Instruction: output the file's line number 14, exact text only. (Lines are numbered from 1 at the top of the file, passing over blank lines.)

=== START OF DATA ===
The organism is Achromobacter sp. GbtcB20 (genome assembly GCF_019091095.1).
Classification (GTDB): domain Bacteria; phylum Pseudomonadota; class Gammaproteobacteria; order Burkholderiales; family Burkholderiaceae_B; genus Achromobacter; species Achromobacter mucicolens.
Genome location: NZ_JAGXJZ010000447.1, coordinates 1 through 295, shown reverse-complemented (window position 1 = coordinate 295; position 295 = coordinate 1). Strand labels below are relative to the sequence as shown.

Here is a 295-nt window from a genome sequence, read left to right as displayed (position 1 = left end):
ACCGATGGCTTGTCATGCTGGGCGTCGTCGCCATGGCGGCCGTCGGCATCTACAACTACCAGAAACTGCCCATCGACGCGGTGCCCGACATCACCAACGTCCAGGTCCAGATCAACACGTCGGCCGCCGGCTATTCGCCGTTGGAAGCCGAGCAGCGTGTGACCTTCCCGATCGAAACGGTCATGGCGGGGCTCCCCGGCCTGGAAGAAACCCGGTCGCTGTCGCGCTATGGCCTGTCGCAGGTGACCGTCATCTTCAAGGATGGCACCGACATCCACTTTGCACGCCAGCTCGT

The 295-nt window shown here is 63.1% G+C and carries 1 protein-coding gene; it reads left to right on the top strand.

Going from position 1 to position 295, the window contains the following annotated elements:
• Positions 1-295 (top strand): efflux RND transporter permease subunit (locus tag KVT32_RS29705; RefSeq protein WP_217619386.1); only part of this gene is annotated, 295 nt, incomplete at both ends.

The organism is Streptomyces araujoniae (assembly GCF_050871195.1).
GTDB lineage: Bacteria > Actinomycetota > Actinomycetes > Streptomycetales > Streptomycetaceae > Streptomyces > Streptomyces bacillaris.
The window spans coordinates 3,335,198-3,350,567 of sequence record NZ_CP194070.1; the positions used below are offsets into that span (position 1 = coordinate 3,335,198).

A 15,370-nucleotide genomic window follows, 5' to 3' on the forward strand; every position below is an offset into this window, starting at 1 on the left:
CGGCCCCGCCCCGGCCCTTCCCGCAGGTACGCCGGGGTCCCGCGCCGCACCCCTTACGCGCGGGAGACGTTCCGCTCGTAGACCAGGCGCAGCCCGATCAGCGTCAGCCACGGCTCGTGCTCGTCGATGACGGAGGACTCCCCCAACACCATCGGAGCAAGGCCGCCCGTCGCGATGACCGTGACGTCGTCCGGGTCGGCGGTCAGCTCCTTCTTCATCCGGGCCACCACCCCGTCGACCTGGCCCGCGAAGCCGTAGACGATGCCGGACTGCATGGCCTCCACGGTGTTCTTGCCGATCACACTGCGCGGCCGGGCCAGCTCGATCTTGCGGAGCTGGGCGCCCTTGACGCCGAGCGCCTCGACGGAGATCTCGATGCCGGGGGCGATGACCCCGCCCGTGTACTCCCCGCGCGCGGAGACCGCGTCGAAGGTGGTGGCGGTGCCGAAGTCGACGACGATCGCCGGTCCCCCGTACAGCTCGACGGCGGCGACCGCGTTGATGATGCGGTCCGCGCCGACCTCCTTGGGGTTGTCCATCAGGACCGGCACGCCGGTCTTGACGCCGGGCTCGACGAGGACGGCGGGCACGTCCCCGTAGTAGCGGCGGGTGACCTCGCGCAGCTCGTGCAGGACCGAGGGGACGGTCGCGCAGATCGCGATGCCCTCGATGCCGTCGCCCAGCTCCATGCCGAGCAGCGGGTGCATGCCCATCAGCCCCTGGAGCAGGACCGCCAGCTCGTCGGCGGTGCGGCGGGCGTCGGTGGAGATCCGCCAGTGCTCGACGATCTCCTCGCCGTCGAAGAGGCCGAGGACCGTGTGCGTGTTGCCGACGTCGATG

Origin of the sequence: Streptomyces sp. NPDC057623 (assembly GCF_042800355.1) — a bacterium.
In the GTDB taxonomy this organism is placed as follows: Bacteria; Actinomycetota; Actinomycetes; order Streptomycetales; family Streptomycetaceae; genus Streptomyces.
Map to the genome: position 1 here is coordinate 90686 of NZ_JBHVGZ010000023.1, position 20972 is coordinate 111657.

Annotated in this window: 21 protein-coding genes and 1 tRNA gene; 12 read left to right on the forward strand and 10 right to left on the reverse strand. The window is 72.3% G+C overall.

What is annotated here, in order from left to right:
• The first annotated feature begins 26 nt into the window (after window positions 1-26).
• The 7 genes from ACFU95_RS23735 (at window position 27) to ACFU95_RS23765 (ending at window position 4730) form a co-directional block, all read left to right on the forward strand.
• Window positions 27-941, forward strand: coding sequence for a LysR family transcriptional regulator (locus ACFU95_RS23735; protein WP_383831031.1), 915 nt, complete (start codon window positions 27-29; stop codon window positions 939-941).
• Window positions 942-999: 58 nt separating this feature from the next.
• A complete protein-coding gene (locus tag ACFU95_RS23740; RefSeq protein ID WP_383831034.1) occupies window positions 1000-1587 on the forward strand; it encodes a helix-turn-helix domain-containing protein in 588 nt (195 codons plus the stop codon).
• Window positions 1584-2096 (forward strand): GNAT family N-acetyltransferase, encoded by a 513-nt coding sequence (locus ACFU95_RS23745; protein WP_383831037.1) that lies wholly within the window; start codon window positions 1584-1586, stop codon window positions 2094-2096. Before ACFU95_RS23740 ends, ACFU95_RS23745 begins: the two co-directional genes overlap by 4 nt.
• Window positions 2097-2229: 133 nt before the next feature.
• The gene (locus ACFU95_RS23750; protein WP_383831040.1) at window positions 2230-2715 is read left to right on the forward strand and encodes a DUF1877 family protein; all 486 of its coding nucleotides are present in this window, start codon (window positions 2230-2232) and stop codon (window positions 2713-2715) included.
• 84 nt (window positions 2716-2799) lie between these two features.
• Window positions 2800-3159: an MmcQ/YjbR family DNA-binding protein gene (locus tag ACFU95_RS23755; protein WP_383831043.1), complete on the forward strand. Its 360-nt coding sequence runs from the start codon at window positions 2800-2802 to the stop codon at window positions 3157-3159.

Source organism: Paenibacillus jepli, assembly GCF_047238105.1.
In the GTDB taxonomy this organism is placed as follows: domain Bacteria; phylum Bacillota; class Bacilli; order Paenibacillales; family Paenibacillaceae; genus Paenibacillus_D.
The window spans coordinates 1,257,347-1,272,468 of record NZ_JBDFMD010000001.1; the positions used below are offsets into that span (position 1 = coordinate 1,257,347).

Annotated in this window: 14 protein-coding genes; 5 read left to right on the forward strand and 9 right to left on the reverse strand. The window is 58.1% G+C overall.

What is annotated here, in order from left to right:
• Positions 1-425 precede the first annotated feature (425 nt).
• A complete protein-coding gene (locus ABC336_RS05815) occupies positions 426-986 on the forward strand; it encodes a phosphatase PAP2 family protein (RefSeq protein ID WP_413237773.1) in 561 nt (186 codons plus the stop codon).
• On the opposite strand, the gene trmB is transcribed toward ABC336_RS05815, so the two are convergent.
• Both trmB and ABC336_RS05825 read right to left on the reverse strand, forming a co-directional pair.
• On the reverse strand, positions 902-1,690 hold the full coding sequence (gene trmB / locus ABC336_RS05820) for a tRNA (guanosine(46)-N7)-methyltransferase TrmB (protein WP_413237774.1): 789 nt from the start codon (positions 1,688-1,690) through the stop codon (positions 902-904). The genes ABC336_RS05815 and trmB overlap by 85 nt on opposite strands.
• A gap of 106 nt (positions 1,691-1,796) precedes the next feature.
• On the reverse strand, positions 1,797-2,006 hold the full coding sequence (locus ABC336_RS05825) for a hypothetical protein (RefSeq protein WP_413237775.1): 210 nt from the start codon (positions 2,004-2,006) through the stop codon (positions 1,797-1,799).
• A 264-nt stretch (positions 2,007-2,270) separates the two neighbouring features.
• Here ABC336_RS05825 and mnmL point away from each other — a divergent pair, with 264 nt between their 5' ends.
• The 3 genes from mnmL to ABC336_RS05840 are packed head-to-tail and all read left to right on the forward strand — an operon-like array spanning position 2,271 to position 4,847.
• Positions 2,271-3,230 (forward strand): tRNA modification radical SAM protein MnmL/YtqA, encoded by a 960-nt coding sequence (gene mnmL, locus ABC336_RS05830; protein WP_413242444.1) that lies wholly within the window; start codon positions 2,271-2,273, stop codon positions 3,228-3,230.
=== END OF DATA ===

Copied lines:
Origin of the sequence: Streptomyces sp. NPDC057623 (assembly GCF_042800355.1) — a bacterium.